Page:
This technique works to help your child to visualize a safe and happy place in their mind. He can then use visualizing this place when he is feeling anxious to help calm the physical and emotional symptoms of anxiety.

Visualization Process
  • First, have your child sit in a comfortable position continuing to practice his deep breathing. You can do visualization after working on progressive relaxation. It will make it so your child is more relaxed. It is not necessary to do progressive relaxation first, just the deep breathing. Ask the child to think of his favorite place: a place that is fun and safe. It can be the beach, swimming pool, backyard, grandma’s house, mountains, or his house.
  • Next, have your child see himself in this favorite place. Encourage him to visualize what the place looks like. If you know the place he is thinking of, it can help to have him think about the specific aspects about the place ( the sand on the beach and the ocean water).
  • After this, have him visualize what he smells at his favorite place. This could be the ocean water, chlorine from pool water, fresh cut grass, or something baking.
  • Next, have your child visualize what he hears: ocean waves, creek water, lawn mower, grandma talking, or other children playing.
  • Now, encourage your child to feel around the favorite place. He might feel the sand under his toes, the grass on his fingertips, the cool metal of the playground slide, or his grandmother’s hand.
  • Lastly, have him visualize the taste of his favorite place, if applicable. This is more appropriate if someone’s favorite place is at home or grandma’s house.
When Your Child Feels Anxious…

Remind your child he can visit his favorite place whenever he needs to feel calm and safe. Encourage your child to walk out of his favorite place and be back in the room he is physically in. It is important to wait for your child to take his time to peacefully comeback to his physical location after being in his favorite place. After your child opens his eyes, ask him about how he is feeling. Remind him he can feel calm in his favorite place whenever he is experiencing intense emotions or anxiety.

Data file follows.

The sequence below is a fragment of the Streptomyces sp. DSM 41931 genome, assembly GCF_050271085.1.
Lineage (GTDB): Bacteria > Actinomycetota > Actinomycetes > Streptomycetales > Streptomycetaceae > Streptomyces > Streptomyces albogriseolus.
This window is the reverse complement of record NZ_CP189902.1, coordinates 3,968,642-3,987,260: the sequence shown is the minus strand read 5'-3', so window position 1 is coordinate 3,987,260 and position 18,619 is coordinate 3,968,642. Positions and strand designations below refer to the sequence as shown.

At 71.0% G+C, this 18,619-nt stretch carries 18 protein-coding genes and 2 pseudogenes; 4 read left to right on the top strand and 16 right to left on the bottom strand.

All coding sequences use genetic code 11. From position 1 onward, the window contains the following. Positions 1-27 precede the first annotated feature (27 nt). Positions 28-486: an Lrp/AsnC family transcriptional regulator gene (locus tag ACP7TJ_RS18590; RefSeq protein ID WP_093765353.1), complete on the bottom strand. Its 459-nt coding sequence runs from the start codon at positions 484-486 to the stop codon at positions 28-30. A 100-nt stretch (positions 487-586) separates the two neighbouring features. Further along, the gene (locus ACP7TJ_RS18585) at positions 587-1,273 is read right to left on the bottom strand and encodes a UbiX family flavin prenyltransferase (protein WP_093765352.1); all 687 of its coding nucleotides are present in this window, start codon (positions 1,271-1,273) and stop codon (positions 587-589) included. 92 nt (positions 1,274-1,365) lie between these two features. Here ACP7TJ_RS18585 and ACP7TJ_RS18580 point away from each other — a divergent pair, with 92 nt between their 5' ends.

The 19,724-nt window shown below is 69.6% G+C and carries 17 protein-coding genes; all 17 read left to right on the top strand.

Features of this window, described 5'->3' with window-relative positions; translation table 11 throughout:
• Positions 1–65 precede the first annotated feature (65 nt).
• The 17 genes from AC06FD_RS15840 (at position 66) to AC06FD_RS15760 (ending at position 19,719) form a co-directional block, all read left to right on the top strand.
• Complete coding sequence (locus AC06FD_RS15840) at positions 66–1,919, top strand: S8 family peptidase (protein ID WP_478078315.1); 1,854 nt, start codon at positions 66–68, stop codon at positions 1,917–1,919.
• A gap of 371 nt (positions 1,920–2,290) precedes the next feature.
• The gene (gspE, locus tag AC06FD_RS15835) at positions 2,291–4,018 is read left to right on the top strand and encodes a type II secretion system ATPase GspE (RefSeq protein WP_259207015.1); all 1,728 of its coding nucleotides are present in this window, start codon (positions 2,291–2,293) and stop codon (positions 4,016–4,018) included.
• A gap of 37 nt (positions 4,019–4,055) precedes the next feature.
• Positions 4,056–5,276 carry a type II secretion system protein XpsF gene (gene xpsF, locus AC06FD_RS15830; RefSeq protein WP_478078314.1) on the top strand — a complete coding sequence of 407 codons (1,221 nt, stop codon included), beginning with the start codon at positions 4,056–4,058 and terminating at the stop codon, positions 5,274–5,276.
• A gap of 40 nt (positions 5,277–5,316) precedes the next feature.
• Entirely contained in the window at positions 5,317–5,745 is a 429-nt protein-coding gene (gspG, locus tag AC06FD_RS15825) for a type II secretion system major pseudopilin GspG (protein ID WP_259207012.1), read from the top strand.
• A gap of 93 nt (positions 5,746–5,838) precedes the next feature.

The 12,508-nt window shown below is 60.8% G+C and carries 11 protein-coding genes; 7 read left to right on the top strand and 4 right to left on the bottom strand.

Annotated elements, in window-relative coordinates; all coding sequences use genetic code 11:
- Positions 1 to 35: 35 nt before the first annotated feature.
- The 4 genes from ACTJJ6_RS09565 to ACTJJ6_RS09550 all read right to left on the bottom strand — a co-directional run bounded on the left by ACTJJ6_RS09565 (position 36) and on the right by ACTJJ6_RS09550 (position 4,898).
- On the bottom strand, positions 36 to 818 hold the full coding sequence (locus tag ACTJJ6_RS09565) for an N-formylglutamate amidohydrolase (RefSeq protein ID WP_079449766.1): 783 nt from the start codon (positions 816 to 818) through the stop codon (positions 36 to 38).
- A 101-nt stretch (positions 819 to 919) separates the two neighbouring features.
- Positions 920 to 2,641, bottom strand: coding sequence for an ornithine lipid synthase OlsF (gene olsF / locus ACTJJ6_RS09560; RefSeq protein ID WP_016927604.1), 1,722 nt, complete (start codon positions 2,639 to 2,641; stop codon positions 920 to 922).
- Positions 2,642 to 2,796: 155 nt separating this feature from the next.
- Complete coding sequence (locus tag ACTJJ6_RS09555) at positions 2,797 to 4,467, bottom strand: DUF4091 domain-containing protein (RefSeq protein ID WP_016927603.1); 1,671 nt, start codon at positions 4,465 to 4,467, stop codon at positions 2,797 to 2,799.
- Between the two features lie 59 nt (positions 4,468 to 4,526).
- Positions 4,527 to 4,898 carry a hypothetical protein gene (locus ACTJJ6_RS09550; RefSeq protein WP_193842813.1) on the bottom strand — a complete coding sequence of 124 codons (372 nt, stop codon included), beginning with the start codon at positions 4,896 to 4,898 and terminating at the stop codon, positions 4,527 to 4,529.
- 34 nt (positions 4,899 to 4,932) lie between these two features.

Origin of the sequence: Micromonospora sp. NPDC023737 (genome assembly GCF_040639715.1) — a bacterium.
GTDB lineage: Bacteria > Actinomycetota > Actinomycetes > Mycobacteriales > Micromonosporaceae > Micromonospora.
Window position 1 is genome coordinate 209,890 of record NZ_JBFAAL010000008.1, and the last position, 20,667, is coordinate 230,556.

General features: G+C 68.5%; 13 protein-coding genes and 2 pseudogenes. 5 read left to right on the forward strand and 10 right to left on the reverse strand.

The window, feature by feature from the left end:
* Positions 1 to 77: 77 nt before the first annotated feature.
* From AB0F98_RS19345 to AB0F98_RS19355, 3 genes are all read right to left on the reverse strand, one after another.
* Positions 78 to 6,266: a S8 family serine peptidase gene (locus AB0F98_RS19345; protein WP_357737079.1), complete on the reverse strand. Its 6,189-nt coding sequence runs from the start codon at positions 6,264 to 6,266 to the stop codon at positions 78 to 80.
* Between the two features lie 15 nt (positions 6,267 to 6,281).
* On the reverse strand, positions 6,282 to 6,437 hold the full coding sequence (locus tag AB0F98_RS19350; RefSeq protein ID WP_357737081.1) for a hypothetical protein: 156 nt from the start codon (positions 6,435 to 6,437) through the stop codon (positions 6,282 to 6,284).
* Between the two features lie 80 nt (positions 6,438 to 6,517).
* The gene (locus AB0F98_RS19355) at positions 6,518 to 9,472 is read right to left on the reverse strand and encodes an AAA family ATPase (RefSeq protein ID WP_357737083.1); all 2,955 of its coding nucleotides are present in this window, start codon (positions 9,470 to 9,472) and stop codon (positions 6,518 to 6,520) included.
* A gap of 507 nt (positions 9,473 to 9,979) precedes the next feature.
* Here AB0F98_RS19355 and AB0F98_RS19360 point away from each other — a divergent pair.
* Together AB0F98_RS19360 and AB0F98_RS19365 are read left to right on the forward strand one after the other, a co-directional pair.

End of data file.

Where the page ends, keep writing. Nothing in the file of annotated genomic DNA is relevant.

Distraction/Enjoyable Activities

When anxiety feels overwhelming and your child struggles to use other techniques, a distraction from the anxiety may be applicable. The concept is relatively simple: identify ways your child can distract himself from his anxiety. It can be most helpful to create a list of ten activities your child can do when he is feeling anxious. Make sure the list contains a variety of activities because some activities will be helpful in certain situations and others may not. For example, your son can go and play baseball outside while at home, but he cannot do this at school. Activities such as talking to mom, playing on the playground, playing with playdough, petting the family pet, doing a puzzle, coloring, making a model airplane, watching a movie, or playing a game are a few examples. Make sure to ask your child what he wants on the list. The list is not helpful to your child if all the activities are things he does not do or does not want to do.


One of the most important actions you can take as a parent with a child who is struggling with anxiety is to show him you care. What your child needs most is to feel he is not alone. You will be there to help him find ways to improve his anxiety. If you feel like you do not know how to help, the best thing you can do is ask help from your primary care physician or a mental health professional. When you do not know the answer, find someone that does.

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This article is based on scientific evidence and clinical experience, written by a licensed professional and fact-checked by experts.

About the Author
September Trent
September Trent

September Trent MS, LPC has a Masters in Counseling. She is also an Attachment Focused EDMR therapist trained by the Parnell Institute. She is a Licensed Professional Counselor (LPC), holding her license in Missouri.